The US on Tuesday recorded its highest daily death toll from the coronavirus with 1,939 fatalities, according to a tally by Johns Hopkins University, as the country approaches tolls in worst-hit Italy and Spain.
Virus deaths hit a new daily high in Britain, where 55-year-old leader Boris Johnson was said to be “stable” and in “good spirits” despite receiving oxygen treatment in intensive care.
And Paris toughened its lockdown measures, banning daytime jogging to keep people from bending the rules as France breached 10,000 deaths.
In New York, Governor Andrew Cuomo said with 731 deaths the state appeared to be nearing the peak of its outbreak but urged citizens to continue staying indoors.
Cuomo said the death tally is a “lagging indicator” that reflects the loss of critically ill people hospitalized earlier.
“That’s 731 people who we lost. Behind every one of those numbers is an individual. There’s a family, there’s a mother, there’s a father, there’s a sister, there’s a brother. So a lot of pain again today for many New Yorkers,” Cuomo said at a briefing at the state Capitol.
US President Donald Trump, under fire for his own response to the virus, lashed out at the World Health Organizaiton and said there would be a “hold on money” provided to the UN body, which he accused of being “very China-centric.”
Exhausted medical staff around the world are battling with a stream of patients as makeshift hospitals spring up on ships, at hotels and even in a New York cathedral.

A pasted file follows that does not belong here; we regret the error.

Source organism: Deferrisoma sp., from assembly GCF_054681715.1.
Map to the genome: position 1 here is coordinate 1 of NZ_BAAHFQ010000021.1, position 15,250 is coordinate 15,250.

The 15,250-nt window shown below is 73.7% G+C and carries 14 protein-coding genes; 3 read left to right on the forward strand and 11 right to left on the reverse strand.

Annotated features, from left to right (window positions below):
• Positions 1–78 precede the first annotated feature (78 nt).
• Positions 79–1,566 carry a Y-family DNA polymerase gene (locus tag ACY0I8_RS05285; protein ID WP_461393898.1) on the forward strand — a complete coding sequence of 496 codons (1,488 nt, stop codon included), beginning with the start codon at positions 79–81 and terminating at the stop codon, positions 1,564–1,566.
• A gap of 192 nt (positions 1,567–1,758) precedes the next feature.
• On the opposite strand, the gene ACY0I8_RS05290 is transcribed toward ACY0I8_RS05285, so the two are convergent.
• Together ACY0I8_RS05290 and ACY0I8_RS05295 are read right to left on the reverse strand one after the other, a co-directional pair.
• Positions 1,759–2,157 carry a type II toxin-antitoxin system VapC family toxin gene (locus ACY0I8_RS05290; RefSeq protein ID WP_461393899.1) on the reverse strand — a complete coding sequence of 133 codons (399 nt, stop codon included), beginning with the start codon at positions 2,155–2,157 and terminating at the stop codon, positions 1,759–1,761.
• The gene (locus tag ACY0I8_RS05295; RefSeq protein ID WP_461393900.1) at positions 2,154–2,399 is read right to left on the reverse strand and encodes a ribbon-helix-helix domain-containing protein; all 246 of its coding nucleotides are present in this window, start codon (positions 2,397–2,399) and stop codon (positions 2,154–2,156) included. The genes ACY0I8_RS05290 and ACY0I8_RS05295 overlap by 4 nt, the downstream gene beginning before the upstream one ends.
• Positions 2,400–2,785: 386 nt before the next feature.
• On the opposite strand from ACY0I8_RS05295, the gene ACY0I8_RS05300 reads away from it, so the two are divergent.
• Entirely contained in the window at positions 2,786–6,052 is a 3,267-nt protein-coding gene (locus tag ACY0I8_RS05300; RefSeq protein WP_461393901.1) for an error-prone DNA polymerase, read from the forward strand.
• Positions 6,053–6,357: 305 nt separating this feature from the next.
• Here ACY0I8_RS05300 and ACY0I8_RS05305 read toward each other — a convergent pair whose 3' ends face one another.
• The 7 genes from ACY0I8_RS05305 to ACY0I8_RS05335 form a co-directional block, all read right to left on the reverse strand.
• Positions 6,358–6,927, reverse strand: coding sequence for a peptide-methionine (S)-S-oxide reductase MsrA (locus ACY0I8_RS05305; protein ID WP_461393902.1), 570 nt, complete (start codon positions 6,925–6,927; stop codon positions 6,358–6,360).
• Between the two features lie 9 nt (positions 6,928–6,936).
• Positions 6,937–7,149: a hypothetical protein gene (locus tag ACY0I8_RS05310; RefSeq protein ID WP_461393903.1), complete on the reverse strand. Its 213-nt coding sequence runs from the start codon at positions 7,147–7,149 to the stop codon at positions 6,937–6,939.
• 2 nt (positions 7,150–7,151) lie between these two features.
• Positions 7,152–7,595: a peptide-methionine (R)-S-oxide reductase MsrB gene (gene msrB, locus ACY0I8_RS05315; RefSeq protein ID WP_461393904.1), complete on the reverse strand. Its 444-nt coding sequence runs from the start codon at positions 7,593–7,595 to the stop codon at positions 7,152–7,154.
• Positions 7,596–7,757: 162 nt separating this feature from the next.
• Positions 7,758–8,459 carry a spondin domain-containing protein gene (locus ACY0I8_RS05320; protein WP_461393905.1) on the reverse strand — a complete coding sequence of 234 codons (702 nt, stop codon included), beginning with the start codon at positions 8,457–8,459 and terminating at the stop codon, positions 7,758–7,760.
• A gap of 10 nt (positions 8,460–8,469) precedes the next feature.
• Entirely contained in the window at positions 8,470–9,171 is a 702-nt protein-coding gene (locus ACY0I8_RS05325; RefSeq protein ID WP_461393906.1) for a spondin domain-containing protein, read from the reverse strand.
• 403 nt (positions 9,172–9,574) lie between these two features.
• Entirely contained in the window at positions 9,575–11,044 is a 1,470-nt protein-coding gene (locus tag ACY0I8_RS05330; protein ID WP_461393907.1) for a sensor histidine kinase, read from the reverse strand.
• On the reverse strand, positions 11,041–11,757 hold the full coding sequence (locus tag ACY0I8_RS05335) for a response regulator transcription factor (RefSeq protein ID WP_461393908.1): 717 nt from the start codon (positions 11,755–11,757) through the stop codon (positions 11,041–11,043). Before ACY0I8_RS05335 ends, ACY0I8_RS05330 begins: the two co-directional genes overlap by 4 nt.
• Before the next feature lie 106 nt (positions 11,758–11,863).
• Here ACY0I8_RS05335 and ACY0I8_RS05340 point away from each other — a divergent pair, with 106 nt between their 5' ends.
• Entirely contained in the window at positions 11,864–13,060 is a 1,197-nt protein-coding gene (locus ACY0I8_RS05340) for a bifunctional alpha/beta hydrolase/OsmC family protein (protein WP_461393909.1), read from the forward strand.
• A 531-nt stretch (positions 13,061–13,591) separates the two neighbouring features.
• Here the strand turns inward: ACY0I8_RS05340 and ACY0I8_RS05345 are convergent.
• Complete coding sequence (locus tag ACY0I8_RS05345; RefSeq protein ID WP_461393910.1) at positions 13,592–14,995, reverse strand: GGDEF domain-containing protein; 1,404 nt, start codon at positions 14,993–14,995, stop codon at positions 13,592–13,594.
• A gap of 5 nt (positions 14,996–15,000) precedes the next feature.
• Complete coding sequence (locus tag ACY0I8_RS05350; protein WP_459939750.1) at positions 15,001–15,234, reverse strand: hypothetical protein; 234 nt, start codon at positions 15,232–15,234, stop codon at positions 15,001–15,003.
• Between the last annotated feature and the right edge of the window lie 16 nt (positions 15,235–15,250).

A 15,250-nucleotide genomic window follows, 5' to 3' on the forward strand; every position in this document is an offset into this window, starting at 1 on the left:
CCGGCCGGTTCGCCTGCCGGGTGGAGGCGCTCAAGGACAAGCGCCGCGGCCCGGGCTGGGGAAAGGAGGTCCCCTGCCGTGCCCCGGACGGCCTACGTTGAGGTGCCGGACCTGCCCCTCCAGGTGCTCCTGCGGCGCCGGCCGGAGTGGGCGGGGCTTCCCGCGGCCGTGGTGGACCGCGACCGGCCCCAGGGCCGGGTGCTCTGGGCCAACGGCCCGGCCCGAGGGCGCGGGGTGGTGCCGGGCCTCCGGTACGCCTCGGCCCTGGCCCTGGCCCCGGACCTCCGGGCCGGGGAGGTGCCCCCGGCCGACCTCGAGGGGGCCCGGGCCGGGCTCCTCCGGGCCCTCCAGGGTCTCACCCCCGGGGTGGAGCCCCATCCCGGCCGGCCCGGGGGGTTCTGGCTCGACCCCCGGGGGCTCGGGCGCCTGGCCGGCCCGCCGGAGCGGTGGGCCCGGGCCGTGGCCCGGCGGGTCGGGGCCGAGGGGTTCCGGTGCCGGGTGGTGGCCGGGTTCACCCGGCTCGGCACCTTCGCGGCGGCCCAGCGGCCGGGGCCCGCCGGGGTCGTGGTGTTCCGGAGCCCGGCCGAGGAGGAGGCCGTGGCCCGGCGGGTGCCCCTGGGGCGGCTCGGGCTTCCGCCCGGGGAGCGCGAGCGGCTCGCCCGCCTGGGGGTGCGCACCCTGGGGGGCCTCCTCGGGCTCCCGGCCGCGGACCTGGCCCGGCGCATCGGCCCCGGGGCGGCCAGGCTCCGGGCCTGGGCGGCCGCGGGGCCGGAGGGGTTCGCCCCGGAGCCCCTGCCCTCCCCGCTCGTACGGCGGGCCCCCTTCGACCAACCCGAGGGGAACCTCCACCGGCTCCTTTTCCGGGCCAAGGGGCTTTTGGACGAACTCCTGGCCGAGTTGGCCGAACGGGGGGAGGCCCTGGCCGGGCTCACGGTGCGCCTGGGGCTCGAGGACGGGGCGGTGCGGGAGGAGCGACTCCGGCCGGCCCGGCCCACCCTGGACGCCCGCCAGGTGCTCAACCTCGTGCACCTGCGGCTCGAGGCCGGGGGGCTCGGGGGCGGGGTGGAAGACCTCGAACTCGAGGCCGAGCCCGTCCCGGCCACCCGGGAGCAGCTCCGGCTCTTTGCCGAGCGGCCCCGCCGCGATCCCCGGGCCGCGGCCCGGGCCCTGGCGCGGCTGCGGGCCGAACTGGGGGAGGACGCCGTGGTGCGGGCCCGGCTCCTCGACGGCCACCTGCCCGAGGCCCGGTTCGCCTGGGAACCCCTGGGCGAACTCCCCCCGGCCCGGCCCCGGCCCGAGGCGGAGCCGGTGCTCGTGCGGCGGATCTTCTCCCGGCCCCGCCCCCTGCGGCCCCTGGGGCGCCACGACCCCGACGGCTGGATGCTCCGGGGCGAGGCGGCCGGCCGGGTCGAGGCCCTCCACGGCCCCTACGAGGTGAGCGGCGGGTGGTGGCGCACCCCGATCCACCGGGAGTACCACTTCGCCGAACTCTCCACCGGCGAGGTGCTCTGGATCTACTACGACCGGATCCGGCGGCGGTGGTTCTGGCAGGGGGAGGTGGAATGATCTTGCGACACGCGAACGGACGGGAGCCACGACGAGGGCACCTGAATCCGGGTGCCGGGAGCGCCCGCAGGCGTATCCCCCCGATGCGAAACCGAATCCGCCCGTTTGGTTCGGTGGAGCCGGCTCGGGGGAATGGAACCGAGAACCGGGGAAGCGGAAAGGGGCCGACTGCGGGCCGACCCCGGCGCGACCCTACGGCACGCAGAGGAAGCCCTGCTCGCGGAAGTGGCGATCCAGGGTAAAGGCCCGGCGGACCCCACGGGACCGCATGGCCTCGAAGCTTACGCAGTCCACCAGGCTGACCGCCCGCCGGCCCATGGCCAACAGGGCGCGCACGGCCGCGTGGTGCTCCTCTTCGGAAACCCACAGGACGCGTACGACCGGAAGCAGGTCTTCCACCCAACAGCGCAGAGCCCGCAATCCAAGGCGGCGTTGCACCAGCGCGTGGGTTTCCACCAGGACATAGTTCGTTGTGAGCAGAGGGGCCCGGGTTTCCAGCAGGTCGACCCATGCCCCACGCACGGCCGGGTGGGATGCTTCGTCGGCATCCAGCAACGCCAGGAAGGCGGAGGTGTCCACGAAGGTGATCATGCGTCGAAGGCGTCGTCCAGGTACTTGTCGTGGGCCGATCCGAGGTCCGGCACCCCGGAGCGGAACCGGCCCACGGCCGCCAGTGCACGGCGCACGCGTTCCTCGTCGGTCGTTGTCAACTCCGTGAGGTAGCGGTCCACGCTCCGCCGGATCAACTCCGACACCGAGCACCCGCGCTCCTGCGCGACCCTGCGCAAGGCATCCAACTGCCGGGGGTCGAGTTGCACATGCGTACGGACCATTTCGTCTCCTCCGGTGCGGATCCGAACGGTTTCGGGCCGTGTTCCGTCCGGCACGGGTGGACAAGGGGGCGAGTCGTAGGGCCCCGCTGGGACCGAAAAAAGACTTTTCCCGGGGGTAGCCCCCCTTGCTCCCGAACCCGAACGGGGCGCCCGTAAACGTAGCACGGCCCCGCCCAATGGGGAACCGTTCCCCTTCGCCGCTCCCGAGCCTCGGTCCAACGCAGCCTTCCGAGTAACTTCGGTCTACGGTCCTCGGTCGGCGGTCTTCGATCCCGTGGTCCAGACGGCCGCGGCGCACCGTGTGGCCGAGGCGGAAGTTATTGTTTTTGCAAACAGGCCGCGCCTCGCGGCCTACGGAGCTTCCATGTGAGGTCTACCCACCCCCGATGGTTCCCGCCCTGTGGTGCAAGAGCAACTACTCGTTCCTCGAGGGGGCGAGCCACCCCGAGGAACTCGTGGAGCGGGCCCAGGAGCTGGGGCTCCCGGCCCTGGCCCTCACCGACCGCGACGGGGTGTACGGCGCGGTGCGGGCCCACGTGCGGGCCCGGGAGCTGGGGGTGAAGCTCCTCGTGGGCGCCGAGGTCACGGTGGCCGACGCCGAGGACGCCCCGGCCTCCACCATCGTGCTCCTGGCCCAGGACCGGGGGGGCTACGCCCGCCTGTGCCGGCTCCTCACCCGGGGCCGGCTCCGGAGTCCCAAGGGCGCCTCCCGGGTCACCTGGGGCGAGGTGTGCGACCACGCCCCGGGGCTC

The global economy is also on life support as governments pour in unprecedented sums to stem the worst crisis many countries have seen in a century.
While Japan agreed on a stimulus package worth around $1 trillion, a divided eurozone failed to agree on a bailout plan for hard-hit members after 16 hours of talks.
France’s economy shrank around six percent in the first quarter of this year, official data showed Wednesday — its worst performance since 1945.
Individuals have also stepped in, with Twitter co-founder and chief executive Jack Dorsey committing $1 billion of his personal fortune to the coronavirus fight.
And the stock market continued its rollercoaster ride, with the Dow Jones index soaring around 1,000 points on Tuesday before ending slightly lower.
The UN’s International Labour Organization said 81 percent of the world’s 3.3 billion-strong workforce is now affected by “the worst global crisis since the Second World War.”